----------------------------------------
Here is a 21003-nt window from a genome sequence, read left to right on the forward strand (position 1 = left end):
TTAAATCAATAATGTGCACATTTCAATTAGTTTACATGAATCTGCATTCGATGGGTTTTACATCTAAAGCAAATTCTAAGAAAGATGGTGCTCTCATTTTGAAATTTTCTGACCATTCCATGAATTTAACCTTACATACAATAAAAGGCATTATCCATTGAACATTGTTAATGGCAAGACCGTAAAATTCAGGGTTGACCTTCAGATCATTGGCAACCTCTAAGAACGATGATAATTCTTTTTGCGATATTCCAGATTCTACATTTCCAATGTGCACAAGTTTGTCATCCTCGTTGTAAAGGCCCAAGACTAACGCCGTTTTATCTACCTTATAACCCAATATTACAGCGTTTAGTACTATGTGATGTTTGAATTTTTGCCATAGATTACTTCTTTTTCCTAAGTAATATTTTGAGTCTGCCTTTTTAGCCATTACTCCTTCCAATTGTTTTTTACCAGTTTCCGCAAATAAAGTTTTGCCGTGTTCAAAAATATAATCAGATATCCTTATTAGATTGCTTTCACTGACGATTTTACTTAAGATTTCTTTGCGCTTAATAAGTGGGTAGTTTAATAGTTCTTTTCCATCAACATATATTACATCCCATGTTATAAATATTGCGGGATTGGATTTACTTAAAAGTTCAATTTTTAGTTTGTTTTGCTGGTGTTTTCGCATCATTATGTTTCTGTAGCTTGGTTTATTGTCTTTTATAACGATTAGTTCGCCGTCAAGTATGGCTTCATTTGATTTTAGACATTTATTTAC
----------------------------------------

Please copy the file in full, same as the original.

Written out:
Here is a 21003-nt window from a genome sequence, read left to right on the forward strand (position 1 = left end):
TTAAATCAATAATGTGCACATTTCAATTAGTTTACATGAATCTGCATTCGATGGGTTTTACATCTAAAGCAAATTCTAAGAAAGATGGTGCTCTCATTTTGAAATTTTCTGACCATTCCATGAATTTAACCTTACATACAATAAAAGGCATTATCCATTGAACATTGTTAATGGCAAGACCGTAAAATTCAGGGTTGACCTTCAGATCATTGGCAACCTCTAAGAACGATGATAATTCTTTTTGCGATATTCCAGATTCTACATTTCCAATGTGCACAAGTTTGTCATCCTCGTTGTAAAGGCCCAAGACTAACGCCGTTTTATCTACCTTATAACCCAATATTACAGCGTTTAGTACTATGTGATGTTTGAATTTTTGCCATAGATTACTTCTTTTTCCTAAGTAATATTTTGAGTCTGCCTTTTTAGCCATTACTCCTTCCAATTGTTTTTTACCAGTTTCCGCAAATAAAGTTTTGCCGTGTTCAAAAATATAATCAGATATCCTTATTAGATTGCTTTCACTGACGATTTTACTTAAGATTTCTTTGCGCTTAATAAGTGGGTAGTTTAATAGTTCTTTTCCATCAACATATATTACATCCCATGTTATAAATATTGCGGGATTGGATTTACTTAAAAGTTCAATTTTTAGTTTGTTTTGCTGGTGTTTTCGCATCATTATGTTTCTGTAGCTTGGTTTATTGTCTTTTATAACGATTAGTTCGCCGTCAAGTATGGCTTCATTTGATTTTAGACATTTATTTAC